Does it matter what screws and rods my surgeon uses?

All of the spinal implants manufactured or marketed by American companies are of extremely high quality. The difference between various implants is more important to the individual surgeon in terms of his familiarity with their particular surgical techniques rather than specifically providing the patient with specific advantages. The use of titanium rather than stainless steel does have certain advantages in terms of better imaging with MRI scanning. It is certainly reasonable for a patient to ask the surgeon the rationale of using a particular implant for their surgery.

 

Will fusing my spine cause damage to adjacent areas?

This is certainly possible, if the surgical technique of inserting the implants is not performed appropriately. In addition, it is possible, even with appropriate surgical techniques, that fusion devices can lead to premature breakdown of the spine above and below that is not fused.

 

What are the risks associated with spinal surgery?

The biggest risk is a lack of pain relief. A recently published extensive review of the literate indicates spinal fusion has an associated satisfactory relief of pain in the 70% range – meaning 30% of patients who undergo a spinal fusion do not receive adequate pain relief. This would be by far the biggest risk. A disc herniation operation performed on the appropriate patient has more than 95% chance of success in terms of alleviating severe buttock and leg pain. The other risks of surgery are extremely rare, including infection and nerve injury.

 

Do I need to wear a brace after surgery?

In general, bracing is not required after a disc operation or a fusion operation performed with implants, however, each surgeon has their own protocol and some may advise bracing to remind the patient to avoid certain activities following surgery.

 

Does my insurance cover low back surgery?

It would be unusual that any surgery would be performed without prior authorization of an insurance company and, certainly, it is important the patient understand the responsibility of the patient verses the insurance company for payment. In general, most insurance companies cover back surgery.

 

How quickly can I expect to recover from surgery?

A herniated disc operation performed to relieve severe radiating leg pain typically has relief of leg pain in a matter of hours or days. Often it may take months to recover the sensation or motor deficits of a herniated disc and sometimes this never happens. Most surgeons would ask the patient to refrain from extensive lifting, twisting, bending and stooping for 4-6 weeks following a disc operation, at which point normal activities can be started again. A fusion operation often takes 6-9 months for bone fusion, 4-6 weeks with implants. Each surgeon has their own protocol for physical activities following surgery.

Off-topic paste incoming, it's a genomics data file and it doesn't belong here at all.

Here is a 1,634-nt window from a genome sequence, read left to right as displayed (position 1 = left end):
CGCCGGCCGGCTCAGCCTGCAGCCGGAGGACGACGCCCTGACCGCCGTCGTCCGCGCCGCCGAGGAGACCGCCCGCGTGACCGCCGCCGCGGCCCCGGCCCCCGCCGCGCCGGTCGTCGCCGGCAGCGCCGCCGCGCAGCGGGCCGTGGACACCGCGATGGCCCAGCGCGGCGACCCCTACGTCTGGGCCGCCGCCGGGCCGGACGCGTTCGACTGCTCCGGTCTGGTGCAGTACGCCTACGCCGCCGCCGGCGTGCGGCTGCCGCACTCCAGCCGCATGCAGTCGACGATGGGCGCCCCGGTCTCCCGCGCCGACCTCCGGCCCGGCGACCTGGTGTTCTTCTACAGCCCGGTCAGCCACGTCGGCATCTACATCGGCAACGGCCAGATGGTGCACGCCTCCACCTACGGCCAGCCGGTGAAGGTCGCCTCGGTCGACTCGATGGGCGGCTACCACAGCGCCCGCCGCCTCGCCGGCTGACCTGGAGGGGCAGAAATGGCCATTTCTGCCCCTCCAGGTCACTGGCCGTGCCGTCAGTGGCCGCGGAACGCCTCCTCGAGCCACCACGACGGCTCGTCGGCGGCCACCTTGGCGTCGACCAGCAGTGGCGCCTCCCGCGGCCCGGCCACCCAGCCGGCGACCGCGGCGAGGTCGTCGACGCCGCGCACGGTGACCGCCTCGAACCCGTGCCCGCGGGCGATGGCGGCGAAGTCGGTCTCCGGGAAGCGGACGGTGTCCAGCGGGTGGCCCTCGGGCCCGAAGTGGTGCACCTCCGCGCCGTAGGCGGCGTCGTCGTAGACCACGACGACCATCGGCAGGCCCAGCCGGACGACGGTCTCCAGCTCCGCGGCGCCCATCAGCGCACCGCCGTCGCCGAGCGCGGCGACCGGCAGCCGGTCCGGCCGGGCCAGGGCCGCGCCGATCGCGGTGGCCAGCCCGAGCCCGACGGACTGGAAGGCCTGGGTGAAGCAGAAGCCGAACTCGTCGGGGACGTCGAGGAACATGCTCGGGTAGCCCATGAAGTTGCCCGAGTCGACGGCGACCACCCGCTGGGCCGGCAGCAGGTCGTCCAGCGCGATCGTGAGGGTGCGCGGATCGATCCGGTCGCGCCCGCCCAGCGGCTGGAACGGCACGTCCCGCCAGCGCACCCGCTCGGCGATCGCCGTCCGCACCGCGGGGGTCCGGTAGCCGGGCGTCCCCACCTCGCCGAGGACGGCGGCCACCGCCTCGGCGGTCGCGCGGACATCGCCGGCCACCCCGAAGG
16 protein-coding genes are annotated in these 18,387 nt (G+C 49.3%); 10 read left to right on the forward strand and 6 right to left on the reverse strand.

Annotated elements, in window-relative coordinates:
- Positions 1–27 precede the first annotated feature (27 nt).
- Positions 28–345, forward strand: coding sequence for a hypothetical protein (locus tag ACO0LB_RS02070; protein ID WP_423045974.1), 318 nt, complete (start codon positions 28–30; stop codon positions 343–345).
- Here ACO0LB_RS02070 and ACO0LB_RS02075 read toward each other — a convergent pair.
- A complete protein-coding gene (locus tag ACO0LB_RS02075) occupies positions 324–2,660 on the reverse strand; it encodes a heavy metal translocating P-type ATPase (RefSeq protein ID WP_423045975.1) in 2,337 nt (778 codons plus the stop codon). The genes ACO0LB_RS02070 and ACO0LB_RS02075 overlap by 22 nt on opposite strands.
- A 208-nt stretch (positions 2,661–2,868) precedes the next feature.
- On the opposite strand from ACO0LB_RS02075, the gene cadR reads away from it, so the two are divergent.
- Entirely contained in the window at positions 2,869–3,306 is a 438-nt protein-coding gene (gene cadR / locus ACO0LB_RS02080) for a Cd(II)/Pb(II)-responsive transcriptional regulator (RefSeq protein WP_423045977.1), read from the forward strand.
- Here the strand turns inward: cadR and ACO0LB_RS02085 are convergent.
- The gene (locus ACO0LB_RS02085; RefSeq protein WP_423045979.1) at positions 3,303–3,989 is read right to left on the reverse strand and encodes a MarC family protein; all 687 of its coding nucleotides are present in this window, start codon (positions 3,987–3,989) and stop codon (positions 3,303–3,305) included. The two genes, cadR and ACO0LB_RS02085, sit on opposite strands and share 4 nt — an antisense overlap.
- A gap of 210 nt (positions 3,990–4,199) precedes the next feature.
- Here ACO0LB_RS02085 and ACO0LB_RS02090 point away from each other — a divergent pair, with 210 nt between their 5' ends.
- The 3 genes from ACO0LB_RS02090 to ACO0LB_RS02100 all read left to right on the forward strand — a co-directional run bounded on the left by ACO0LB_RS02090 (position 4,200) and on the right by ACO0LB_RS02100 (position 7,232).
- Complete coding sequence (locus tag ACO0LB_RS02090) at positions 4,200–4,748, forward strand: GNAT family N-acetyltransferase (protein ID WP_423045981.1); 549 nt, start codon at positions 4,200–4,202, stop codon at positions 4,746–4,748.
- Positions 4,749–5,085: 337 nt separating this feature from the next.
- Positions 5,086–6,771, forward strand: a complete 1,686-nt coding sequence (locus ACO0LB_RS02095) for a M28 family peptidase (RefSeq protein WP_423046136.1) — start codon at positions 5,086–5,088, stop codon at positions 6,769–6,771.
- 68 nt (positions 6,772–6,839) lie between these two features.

I have heard people talk about less invasive back surgeries. What are these? How do I know if I am a candidate?

Less invasive back surgeries include lasers and percutaneous procedures. All of these techniques are somewhat controversial. The criticisms leveled against proponents of these procedures are the patient would have improved anyway had the procedure not been performed. They are typically performed on patients with a contained disc herniation whose main compliant is buttocks and leg pain. These non-invasive procedures would not be a substitute for a spinal fusion in the patient with incapacitating back pain. Surgeons who perform these procedures have reported results similar to open procedures, but not in the patient with a non-contained disc herniation.

 

Will I have to have physical therapy? If so, for how long?

The use of physical therapy following surgery is certainly individualized to the patient and surgeon. In general, patients should avoid extensive lifting, twisting, bending and stooping for 4-6 weeks following any spine surgery.

 

Will I have to take medication for pain? Are there any medications I should be concerned about?

It is common for patients to require narcotic pain medications following surgery. In fact, most patients prior to surgery are on these medications because of their intensive pain. Other non-narcotic medications that are sometimes helpful include Tylenol, aspirin, and Advil-type products called nonsteroidal anti-inflammatory medication. It is important patients understand that nonsteroidal anti-inflammatory medications and aspirin do cause an increase in bleeding and should be avoided prior to any surgical procedure. Tylenol does not have this side effect. The use of narcotics in the peri-operative period is not associated with problems of addiction. The major side effect is constipation, which typically occurs with all narcotic medications. Generally, the use of these medications is reserved for a period of weeks and can be individualized to minimize side effects such as nausea or stomach upset.

 

I hear that men should not have fusion surgery. Is this true?

Half the people undergoing a fusion operation are men. This specific concern is from the anterior approach through the abdomen to expose the spine. In a small percentage of males, this results in retrograde ejaculation. This complication occurs in less than 1% of patients and does not mean the man cannot have an erection and orgasm, it just means he does not have the normal amount of semen and may be sterile. In young men about to undergo an anterior approach to the spine, it may be advisable to donate sperm in case this rare side effect would occur.

 

What are some of the complications associated with fusion surgery?